Institut national de recherche scientifique français Univerité Pierre et Marie Curie Université Paris Diderot - Paris 7

Polarimetry : a detective magnifying glass to probe astronomical objects

lundi 14 janvier 2019, par Frédéric Marin (Observatoire de Strasbourg)

Mercredi 23 janvier 2019 à 11h00 , Lieu : Salle de rĂ©union du bâtiment 14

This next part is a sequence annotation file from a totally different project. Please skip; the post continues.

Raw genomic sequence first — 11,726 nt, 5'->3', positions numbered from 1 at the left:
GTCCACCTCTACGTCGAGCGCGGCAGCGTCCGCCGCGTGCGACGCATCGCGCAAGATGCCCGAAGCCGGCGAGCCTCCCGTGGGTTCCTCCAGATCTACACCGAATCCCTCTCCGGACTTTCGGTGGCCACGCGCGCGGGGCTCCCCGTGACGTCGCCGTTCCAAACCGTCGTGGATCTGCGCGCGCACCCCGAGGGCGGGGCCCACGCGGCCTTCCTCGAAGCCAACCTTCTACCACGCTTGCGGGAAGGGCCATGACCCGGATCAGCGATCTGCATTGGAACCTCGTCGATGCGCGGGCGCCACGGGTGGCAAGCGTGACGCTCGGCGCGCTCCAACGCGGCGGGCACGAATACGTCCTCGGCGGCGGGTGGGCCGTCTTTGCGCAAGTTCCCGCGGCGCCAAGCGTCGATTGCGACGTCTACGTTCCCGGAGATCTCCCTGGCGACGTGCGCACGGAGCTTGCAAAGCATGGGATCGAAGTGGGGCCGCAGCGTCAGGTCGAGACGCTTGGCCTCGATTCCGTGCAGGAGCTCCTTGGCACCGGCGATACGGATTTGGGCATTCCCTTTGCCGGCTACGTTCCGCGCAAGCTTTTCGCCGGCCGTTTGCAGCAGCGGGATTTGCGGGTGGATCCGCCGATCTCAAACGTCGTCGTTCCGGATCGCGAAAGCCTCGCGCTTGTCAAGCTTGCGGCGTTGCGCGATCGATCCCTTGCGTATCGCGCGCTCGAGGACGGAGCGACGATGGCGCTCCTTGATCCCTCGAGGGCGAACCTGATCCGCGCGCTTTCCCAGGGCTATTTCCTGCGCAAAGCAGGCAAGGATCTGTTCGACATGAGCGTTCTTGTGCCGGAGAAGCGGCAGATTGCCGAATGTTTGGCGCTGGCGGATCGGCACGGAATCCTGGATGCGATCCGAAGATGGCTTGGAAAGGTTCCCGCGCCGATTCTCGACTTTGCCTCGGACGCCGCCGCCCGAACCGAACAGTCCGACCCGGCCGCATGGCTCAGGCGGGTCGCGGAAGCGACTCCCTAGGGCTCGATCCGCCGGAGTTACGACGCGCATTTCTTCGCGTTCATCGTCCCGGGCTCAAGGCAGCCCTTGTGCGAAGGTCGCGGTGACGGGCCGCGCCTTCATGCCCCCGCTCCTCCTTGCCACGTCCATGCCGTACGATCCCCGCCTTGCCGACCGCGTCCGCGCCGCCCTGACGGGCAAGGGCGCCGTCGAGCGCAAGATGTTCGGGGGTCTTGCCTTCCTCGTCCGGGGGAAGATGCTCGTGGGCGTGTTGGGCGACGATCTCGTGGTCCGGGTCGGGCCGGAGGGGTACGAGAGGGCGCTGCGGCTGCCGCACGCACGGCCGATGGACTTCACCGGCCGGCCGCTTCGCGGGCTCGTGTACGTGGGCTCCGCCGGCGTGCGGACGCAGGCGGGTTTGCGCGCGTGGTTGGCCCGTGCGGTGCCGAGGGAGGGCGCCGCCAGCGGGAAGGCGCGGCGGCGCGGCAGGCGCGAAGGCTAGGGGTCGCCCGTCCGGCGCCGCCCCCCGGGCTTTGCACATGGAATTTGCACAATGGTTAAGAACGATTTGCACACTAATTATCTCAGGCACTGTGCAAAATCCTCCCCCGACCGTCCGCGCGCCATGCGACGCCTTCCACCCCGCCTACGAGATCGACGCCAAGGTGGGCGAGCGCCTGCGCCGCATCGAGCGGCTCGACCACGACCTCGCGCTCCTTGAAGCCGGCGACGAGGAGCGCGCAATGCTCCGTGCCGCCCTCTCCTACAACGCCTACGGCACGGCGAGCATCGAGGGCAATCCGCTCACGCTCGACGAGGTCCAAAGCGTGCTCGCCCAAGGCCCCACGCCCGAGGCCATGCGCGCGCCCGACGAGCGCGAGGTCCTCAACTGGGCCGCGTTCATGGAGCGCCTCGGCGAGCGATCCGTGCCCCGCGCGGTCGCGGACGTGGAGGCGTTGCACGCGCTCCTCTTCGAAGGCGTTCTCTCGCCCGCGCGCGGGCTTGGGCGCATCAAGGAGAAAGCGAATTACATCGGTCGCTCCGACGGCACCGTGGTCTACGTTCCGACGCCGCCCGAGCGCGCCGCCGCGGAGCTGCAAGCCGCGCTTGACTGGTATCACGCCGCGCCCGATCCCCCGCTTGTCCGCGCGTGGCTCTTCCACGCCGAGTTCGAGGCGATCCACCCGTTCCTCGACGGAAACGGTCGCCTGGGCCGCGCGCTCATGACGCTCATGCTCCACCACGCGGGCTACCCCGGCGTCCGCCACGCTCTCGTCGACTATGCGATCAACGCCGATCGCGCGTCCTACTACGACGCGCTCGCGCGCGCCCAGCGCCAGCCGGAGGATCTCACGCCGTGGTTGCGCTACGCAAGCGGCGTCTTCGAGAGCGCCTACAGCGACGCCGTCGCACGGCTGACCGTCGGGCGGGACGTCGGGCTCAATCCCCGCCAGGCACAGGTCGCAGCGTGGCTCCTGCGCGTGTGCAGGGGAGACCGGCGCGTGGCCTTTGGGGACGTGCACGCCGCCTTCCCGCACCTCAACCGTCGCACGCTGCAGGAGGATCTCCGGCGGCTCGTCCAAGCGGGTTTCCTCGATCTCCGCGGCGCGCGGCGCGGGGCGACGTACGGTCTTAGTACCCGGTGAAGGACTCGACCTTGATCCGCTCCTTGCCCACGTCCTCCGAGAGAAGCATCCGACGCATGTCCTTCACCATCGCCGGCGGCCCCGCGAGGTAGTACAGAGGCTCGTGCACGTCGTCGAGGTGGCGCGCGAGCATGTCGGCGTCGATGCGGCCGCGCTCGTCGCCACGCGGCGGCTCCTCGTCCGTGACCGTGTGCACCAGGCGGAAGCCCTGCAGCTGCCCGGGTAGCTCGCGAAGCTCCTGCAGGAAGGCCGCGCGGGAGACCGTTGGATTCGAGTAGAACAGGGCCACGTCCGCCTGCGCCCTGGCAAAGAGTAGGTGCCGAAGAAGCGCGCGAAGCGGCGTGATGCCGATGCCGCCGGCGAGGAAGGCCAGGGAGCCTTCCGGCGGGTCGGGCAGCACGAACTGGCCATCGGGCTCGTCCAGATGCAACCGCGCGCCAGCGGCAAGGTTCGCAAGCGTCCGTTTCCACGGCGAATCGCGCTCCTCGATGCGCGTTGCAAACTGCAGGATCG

One of the main challenges in astrophysics is that we are trying to understand cosmic objects without fully spatially resolving them. Many small scale details remain elusive. Since we do not have yet a complete knowledge of both the large scale and small scale structures, composition or magnetic topology of our favorite cosmic objects, we are ultimately struggling to understand the physical mechanisms that govern them. High-angular, high-resolution imaging, spectroscopy, timing or interferometric techniques provide us with exquisite details but they all remain poorly sensitive of the morphology, magnetic fields or gravitational effects governing the small scales. To reveal the truth, polarimetry is probably our best tool. As we will see this during the presentation, polarimetric techniques are highly sensitive to the smallest geometric details, from the morphology of accretion disks to the thinnest shells of supernova remnants. Polarization can also reveal the magnetic topology in solar flares, the magnetic reconnections in disk’s atmospheres or the synchrotron emission in jets. Starting the presentation with a detective enigma, I will then review what polarimetry can do and what are the expected discoveries to be made in virtually all astrophysical fields thanks to the new generation of polarimeters that will arrive in the close future.